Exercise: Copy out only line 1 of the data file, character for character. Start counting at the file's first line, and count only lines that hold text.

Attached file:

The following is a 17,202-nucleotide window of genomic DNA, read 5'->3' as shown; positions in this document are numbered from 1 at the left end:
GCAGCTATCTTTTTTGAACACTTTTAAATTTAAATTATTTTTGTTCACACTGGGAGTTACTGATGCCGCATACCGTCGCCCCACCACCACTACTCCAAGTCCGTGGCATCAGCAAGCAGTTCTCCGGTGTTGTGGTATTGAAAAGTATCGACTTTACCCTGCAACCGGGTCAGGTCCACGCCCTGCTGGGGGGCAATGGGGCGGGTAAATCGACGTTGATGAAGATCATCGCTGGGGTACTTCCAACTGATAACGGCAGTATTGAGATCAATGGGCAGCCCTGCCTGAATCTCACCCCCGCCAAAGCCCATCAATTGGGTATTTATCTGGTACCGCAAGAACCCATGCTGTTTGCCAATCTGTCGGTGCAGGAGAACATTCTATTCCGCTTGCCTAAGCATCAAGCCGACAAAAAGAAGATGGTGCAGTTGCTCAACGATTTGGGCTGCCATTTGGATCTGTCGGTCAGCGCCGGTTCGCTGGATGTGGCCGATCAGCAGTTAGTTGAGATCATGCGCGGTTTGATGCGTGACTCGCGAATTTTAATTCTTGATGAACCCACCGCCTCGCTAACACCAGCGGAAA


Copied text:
The following is a 17,202-nucleotide window of genomic DNA, read 5'->3' as shown; positions in this document are numbered from 1 at the left end: